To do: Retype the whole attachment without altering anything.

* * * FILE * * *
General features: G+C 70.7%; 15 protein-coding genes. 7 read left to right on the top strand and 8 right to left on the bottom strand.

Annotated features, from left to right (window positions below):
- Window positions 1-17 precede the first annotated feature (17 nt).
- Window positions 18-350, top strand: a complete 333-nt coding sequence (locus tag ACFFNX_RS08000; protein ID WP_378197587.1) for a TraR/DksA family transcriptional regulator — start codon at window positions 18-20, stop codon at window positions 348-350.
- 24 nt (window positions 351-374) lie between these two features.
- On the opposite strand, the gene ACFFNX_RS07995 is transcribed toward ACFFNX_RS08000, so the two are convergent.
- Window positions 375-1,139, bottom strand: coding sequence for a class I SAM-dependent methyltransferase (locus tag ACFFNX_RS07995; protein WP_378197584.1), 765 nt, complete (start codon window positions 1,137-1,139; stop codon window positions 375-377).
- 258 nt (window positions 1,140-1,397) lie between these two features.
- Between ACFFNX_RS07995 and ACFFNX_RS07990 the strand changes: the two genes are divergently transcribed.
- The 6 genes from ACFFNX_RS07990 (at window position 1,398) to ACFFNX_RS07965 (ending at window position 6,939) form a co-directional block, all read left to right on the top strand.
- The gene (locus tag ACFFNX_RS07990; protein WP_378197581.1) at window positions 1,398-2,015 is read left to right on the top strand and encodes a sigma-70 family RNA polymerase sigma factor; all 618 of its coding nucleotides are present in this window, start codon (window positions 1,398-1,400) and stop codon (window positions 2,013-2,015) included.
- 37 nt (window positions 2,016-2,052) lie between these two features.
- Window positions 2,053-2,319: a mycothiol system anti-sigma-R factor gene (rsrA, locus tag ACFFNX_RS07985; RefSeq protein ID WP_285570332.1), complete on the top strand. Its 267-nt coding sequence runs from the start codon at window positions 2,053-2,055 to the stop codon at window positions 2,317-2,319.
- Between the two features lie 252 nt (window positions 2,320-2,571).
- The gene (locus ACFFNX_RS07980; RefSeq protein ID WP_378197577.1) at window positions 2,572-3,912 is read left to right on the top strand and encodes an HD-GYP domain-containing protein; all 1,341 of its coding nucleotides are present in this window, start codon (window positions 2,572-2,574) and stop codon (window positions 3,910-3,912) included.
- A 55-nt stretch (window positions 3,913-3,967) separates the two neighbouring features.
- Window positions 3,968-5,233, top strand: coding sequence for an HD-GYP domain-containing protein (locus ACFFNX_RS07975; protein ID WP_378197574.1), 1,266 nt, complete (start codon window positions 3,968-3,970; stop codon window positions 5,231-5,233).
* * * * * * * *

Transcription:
General features: G+C 70.7%; 15 protein-coding genes. 7 read left to right on the top strand and 8 right to left on the bottom strand.

Annotated features, from left to right (window positions below):
- Window positions 1-17 precede the first annotated feature (17 nt).
- Window positions 18-350, top strand: a complete 333-nt coding sequence (locus tag ACFFNX_RS08000; protein ID WP_378197587.1) for a TraR/DksA family transcriptional regulator — start codon at window positions 18-20, stop codon at window positions 348-350.
- 24 nt (window positions 351-374) lie between these two features.
- On the opposite strand, the gene ACFFNX_RS07995 is transcribed toward ACFFNX_RS08000, so the two are convergent.
- Window positions 375-1,139, bottom strand: coding sequence for a class I SAM-dependent methyltransferase (locus tag ACFFNX_RS07995; protein WP_378197584.1), 765 nt, complete (start codon window positions 1,137-1,139; stop codon window positions 375-377).
- 258 nt (window positions 1,140-1,397) lie between these two features.
- Between ACFFNX_RS07995 and ACFFNX_RS07990 the strand changes: the two genes are divergently transcribed.
- The 6 genes from ACFFNX_RS07990 (at window position 1,398) to ACFFNX_RS07965 (ending at window position 6,939) form a co-directional block, all read left to right on the top strand.
- The gene (locus tag ACFFNX_RS07990; protein WP_378197581.1) at window positions 1,398-2,015 is read left to right on the top strand and encodes a sigma-70 family RNA polymerase sigma factor; all 618 of its coding nucleotides are present in this window, start codon (window positions 1,398-1,400) and stop codon (window positions 2,013-2,015) included.
- 37 nt (window positions 2,016-2,052) lie between these two features.
- Window positions 2,053-2,319: a mycothiol system anti-sigma-R factor gene (rsrA, locus tag ACFFNX_RS07985; RefSeq protein ID WP_285570332.1), complete on the top strand. Its 267-nt coding sequence runs from the start codon at window positions 2,053-2,055 to the stop codon at window positions 2,317-2,319.
- Between the two features lie 252 nt (window positions 2,320-2,571).
- The gene (locus ACFFNX_RS07980; RefSeq protein ID WP_378197577.1) at window positions 2,572-3,912 is read left to right on the top strand and encodes an HD-GYP domain-containing protein; all 1,341 of its coding nucleotides are present in this window, start codon (window positions 2,572-2,574) and stop codon (window positions 3,910-3,912) included.
- A 55-nt stretch (window positions 3,913-3,967) separates the two neighbouring features.
- Window positions 3,968-5,233, top strand: coding sequence for an HD-GYP domain-containing protein (locus ACFFNX_RS07975; protein ID WP_378197574.1), 1,266 nt, complete (start codon window positions 3,968-3,970; stop codon window positions 5,231-5,233).